Inflation Reduction Act expands valuable R&D payroll tax credit – part one
Most news coverage surrounding the recently signed Inflation Reduction Act (IRA) focused on its health care and climate change sections. However, the measure also improves a frequently disregarded federal tax credit for qualified small businesses. For tax years beginning after 2022, the IRA more than doubles the amount that an eligible firm may be able to deduct as a research and development (R&D) tax credit to offset its payroll tax. However, there is a maximum of up to $2.5 million over five years. The credit allows a qualified business to leverage the R&D tax benefit even with little to no income tax liability. This benefit could potentially free up significant cash flow.
Background on the pre-IRA credit
The Protecting Americans from Tax Hikes (PATH) Act established a long-term incentive for qualified start-up businesses to conduct R&D inside the country. Early-stage companies without income tax liability couldn’t benefit from the Section 41 tax credit for eligible in-house and contract research activities.
The PATH Act changed the Section 41 credit, allowing taxpayers to apply up to $250,000 of the credit against their portion of the Social Security, or FICA, tax for their employees rather than against income tax. The modification came into effect for tax years after December 31, 2015.
The payroll tax election is available to taxpayers with gross receipts of less than $5 million for the tax year. Those taxpayers must also have no gross receipts for any tax year over five years before the end of the current tax year. The latter criterion restricts the payroll tax credit mainly to start-up businesses. In addition, the gross receipts must be annualized for an entire year if the taxpayer had a tax year that was less than a full year.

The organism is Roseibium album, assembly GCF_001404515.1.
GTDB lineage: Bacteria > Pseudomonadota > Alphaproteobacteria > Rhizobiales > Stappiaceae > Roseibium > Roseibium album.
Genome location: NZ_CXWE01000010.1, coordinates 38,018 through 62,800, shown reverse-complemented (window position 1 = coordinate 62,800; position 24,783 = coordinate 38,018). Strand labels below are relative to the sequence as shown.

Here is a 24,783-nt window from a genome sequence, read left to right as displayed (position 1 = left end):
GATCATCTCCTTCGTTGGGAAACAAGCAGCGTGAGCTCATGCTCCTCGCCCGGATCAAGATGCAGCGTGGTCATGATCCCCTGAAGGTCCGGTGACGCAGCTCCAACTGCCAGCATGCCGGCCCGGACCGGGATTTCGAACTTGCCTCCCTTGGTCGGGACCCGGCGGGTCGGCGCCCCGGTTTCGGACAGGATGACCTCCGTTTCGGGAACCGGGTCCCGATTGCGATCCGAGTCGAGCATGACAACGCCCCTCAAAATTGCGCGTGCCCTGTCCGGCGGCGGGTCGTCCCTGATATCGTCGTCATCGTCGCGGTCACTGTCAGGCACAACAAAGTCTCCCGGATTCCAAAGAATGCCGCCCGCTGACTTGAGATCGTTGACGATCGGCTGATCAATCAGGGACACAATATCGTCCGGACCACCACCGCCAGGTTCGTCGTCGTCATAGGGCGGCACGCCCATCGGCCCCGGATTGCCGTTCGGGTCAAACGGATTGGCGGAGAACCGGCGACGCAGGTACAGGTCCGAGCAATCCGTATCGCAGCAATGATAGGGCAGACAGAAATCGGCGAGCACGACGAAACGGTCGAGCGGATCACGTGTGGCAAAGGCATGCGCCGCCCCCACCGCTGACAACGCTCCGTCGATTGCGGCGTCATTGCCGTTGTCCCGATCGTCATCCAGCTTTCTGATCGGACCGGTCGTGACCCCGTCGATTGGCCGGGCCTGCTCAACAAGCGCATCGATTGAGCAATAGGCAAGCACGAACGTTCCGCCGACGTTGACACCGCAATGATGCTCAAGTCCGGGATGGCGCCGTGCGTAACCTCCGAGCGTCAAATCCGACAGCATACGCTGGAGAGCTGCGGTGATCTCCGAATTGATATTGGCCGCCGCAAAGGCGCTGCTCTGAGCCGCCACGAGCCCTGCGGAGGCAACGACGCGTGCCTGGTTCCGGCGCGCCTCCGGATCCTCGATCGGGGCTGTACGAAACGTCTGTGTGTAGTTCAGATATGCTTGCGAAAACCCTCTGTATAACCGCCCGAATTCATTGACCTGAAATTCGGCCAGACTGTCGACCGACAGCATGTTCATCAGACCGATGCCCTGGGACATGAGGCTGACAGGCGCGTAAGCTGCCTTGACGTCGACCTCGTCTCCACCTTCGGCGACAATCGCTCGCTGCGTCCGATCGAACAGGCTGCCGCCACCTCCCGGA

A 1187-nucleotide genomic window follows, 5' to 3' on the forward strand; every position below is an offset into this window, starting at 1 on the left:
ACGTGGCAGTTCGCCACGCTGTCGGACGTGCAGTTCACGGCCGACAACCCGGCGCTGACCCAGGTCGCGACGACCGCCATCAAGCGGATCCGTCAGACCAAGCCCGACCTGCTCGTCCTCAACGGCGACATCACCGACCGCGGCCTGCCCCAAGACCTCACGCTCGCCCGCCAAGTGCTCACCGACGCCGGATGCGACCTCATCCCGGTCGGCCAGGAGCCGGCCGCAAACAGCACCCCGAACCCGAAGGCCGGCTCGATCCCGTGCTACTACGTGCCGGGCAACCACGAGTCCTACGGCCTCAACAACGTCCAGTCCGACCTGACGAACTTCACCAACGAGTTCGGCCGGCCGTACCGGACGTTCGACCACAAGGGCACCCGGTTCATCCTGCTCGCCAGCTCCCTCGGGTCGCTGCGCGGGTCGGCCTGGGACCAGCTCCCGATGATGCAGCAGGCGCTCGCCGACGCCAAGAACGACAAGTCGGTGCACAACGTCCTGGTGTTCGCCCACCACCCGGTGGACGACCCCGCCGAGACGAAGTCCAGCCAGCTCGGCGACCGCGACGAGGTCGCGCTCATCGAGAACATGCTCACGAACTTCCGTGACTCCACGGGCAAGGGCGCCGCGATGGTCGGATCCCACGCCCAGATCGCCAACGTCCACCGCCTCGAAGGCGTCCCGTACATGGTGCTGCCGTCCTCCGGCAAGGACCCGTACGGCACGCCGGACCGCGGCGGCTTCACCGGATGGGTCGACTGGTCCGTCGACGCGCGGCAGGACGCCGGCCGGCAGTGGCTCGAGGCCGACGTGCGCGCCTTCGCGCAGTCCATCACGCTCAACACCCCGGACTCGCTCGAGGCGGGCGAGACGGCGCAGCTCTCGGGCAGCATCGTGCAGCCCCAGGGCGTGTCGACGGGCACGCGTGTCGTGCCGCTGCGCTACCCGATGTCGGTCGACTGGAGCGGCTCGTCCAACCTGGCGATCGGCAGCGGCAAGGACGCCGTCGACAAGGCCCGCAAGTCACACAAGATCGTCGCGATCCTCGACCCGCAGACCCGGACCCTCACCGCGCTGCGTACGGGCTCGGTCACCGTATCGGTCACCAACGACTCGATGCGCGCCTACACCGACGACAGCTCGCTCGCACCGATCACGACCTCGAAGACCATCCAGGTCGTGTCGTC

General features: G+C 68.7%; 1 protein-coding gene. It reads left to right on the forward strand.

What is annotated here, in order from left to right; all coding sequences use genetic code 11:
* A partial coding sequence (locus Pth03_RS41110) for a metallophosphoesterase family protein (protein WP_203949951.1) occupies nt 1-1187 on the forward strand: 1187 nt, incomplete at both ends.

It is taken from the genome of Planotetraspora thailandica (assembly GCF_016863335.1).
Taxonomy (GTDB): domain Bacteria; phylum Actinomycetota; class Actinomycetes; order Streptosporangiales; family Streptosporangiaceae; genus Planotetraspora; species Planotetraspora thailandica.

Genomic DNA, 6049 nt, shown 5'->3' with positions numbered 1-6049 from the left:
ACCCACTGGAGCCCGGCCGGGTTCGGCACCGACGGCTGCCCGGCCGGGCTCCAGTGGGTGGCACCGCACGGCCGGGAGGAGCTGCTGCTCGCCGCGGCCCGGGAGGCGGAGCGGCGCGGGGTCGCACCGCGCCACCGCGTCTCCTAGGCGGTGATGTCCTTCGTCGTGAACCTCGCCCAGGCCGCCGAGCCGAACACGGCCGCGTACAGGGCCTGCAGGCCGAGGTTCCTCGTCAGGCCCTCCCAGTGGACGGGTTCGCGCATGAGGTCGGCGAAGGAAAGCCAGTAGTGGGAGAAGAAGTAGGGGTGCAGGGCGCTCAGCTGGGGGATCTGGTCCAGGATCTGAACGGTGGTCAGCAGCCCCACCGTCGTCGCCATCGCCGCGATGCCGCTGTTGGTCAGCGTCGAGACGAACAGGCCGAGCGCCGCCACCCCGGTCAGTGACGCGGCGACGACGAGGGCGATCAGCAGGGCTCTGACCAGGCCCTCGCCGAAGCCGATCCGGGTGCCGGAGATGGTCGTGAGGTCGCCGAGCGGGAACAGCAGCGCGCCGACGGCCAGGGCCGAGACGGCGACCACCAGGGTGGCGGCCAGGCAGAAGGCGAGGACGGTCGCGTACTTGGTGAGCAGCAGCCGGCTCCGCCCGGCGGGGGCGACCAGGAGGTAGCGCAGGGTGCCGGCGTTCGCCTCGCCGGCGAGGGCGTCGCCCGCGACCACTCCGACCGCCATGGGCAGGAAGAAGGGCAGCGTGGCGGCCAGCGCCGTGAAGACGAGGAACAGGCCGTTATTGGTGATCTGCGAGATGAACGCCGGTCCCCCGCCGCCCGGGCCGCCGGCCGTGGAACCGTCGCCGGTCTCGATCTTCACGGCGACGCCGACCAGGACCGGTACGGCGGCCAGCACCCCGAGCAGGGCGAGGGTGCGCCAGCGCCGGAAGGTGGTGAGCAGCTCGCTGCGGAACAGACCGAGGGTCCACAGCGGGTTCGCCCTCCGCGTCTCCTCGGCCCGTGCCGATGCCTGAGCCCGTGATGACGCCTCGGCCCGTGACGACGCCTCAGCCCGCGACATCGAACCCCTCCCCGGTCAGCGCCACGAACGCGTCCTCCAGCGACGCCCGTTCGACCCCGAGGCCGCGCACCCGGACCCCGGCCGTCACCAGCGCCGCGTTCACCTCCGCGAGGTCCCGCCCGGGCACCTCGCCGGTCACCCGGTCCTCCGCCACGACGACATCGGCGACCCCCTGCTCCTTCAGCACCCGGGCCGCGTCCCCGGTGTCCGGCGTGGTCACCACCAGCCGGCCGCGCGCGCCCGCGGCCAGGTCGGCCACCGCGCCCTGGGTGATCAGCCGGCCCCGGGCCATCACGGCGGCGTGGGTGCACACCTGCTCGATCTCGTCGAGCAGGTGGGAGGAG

Research qualifications for eligibility
Keep in mind that not all research qualifies. For the research to be eligible for the credit, it must:
- Perform to eliminate technical uncertainty about the development or improvement of a product or process, including computer software, techniques, formulas, and inventions
- Be undertaken to discover information that’s technological in nature (meaning based on physical, biological, engineering, or computer science principles)
- Intend for use in developing a new or improved business product or process
- Elements of a process of experimentation relating to a new or improved function, performance, reliability, or quality
Wages for research participants, research costs, and computer use payments are all qualifying research expenses. They also consist of 65% of the costs spent or paid by contractors. The credit is equal to the lesser of the following amounts:
- The Section 41 credit for the current tax year
- An elected amount not to exceed $250,000
- The carryforward for the general business credit for the tax year (before application of the payroll tax credit for the year)
Remember that S companies and partnerships are exempt from the typical business credit carryforward restriction.
More on the R&D payroll tax credit
The IRS should release updated tax forms for 2023 and information on the enhanced small business R&D tax credit. Contact our RRBB accountants and advisors if you believe you could be eligible today or in the past. In the meantime, keep an eye out for part two of this blog post series!
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